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  • Toward a History of Children as Readers, 1890–1930
  • Kathleen McDowell (bio)

The history of reading will have to take account of the ways that texts constrain readers as well as the ways that readers take liberties with texts.

—Robert Darnton, “What Is the History of Books?”

In 1930 the Journal of Social Hygiene published the results of a survey of the recreational interests of 1,600 girls in Brooklyn. Their favorite recreational activity was reading, which was then followed by swimming, then making dresses, going to movies, playing tennis, dancing, and riding in automobiles.1 A presentation at the 1914 New York Child Welfare exhibit on the hobbies of boys found that the majority of the 933 boys surveyed gave reading as their favorite hobby as well.2 Reading thus topped the lists of both boys and girls as their favorite pastime, and yet we know very little about the historical reading experience of children. This is an especially glaring omission when we consider that the time period from 1890 to 1930 saw the establishment of children’s publishing, children’s librarianship, and the dawn of “the century of the child.”3

There are very few histories of reading that include evidence of child readers. Historical readers of all ages are notoriously difficult to study because evidence of their interactions with texts is ephemeral and often absent from the historical record. There has been some scholarship that scrutinizes individual children’s diaries, focusing on their reading or including evidence of their reading as one aspect of their path from childhood to adulthood.4 Only a handful of studies have attempted to analyze children’s reading activities as connected to but also distinct from those of adults.5 There are studies of readers organized by class that include young people, defined as children both legally and culturally, but intertwine children’s reading experiences with those of adults.6 This intertwining is appropriate when analyzing [End Page 240] a period or a social class in which children’s experiences closely resemble those of adults, such as prior to the widespread enforcement of mandatory schooling and child labor laws. However, understanding children’s reading experiences requires a separate focus on children when studying periods in which child and adult experiences diverged.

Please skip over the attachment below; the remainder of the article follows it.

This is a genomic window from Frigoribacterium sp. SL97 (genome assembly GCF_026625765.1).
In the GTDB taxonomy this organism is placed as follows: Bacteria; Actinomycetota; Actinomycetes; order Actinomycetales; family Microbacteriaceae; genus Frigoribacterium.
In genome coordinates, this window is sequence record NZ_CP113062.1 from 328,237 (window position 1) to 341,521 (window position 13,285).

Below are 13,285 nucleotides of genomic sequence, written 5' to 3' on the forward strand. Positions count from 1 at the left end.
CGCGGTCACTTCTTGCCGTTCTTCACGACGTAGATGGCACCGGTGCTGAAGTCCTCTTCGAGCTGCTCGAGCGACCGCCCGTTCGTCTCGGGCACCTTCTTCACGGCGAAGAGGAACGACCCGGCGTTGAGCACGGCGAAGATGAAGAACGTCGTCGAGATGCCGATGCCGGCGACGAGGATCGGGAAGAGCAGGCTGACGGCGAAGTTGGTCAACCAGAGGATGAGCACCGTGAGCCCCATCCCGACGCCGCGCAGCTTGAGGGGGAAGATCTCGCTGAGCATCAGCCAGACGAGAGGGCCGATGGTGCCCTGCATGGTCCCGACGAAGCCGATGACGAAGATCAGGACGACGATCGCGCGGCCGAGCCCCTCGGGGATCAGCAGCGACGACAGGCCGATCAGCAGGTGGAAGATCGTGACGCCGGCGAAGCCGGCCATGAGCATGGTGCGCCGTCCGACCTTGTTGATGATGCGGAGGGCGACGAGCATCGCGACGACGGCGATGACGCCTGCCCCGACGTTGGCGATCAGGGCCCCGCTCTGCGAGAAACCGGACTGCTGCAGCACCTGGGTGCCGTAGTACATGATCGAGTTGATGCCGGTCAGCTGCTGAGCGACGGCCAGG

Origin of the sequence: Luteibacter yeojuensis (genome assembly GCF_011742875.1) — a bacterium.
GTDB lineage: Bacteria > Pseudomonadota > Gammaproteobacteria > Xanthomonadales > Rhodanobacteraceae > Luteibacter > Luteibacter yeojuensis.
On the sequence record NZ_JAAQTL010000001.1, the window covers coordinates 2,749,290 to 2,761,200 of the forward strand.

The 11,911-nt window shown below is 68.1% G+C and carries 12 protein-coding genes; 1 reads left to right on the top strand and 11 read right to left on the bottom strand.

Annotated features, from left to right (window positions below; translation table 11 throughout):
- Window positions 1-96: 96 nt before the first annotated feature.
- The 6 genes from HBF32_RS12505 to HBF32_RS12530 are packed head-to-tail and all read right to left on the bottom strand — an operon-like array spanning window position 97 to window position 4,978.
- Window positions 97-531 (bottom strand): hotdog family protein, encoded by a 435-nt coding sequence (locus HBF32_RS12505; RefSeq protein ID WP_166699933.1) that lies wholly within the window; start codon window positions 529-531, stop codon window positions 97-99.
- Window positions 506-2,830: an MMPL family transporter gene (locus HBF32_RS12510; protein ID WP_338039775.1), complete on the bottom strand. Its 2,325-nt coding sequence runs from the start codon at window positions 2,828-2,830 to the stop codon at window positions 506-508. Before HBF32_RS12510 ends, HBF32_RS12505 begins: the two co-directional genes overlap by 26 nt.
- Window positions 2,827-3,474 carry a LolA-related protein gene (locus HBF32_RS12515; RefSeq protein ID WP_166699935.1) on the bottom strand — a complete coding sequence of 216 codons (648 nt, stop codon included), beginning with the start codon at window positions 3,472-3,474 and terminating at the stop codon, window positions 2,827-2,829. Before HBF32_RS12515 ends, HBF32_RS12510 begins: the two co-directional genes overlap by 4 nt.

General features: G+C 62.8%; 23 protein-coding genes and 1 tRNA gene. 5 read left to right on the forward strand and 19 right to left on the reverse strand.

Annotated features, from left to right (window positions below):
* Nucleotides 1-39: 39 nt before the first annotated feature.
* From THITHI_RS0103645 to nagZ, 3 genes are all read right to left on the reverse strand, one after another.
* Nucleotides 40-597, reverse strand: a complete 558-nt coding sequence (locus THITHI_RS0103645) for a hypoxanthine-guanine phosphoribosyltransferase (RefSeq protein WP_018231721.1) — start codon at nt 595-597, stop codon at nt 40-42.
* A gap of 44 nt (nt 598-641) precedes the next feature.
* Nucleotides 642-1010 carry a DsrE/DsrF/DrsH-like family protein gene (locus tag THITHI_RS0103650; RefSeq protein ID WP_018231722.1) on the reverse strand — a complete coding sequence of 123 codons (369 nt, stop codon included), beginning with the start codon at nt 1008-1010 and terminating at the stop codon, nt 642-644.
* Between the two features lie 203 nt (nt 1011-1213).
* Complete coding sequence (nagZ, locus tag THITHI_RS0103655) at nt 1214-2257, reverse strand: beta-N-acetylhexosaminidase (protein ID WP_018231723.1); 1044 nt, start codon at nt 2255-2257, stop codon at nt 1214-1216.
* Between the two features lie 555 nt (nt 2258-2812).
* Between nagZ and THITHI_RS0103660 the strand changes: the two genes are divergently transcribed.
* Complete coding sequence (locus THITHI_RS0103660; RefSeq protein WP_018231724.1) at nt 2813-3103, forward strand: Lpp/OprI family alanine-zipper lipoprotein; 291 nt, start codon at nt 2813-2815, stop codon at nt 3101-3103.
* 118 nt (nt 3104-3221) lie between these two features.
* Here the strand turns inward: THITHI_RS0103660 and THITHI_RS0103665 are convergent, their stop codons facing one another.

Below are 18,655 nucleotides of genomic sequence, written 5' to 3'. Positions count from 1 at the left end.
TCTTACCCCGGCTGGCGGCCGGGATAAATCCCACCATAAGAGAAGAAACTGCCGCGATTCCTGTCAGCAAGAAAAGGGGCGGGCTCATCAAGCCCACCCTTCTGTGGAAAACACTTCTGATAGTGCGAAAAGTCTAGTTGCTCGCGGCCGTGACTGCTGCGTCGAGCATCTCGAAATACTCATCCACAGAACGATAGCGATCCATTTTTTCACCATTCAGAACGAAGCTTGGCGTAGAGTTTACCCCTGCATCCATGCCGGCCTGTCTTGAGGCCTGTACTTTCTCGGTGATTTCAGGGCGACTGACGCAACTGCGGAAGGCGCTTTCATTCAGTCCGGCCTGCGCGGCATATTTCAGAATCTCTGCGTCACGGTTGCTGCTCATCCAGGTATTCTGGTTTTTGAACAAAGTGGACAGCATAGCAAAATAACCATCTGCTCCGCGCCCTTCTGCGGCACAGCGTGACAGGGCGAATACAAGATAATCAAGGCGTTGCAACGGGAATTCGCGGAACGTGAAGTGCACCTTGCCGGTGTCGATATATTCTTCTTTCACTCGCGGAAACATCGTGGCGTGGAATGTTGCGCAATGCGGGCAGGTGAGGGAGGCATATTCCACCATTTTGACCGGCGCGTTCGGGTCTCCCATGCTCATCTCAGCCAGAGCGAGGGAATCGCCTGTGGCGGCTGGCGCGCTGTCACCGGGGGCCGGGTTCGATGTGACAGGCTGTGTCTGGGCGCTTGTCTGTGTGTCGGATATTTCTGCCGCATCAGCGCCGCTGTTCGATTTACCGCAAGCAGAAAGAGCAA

In the late nineteenth and early twentieth centuries, childhood was increasingly understood as a qualitatively different period of life than adulthood. Institutions for children segregated them from adults in daily life as legislation subjected children to special regulations. Schools were the most notable of these institutions, but playgrounds, public libraries, and such organizations as the Boy and Girl Scouts also separated children from adults based on cultural beliefs that children had special needs for protection and education.7 Regulations emerged that applied only to children, and separate laws, such as compulsory school attendance, were enforced by juvenile courts that sent young people who violated these laws to reform schools rather than prisons.8 The precise ages at which one was considered a child or an adult have varied over time, but institutional distinctions between adults and children have been a defining aspect of American culture since 1890.9 In light of the historical separation of children from adults and the cultural differentiation of childhood from adulthood, children’s reading practices, habits, and preferences deserve separate analysis. While similarities between child and adult reading practices should not be overlooked, children’s unusual powerlessness in relationship to adults, especially adult professionals in education-related work, requires a separate lens.

The purpose of this article is to outline some of the basic issues in writing a history of children as readers, particularly in relation to the fields of the history of childhood and children’s literature. Historical sources examined include published data from professional journals and popular magazines or newspapers that were gathered by Progressive Era professionals who were trying to understand children’s reading patterns in the United States from 1890 to 1930. This time period coincided with popular interest in childhood, the rise of children’s publishing, and the emergence of mass media in the United States. Children read and expressed opinions about their reading, and historical evidence of these child voices...


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pp. 240-265
Launched on MUSE
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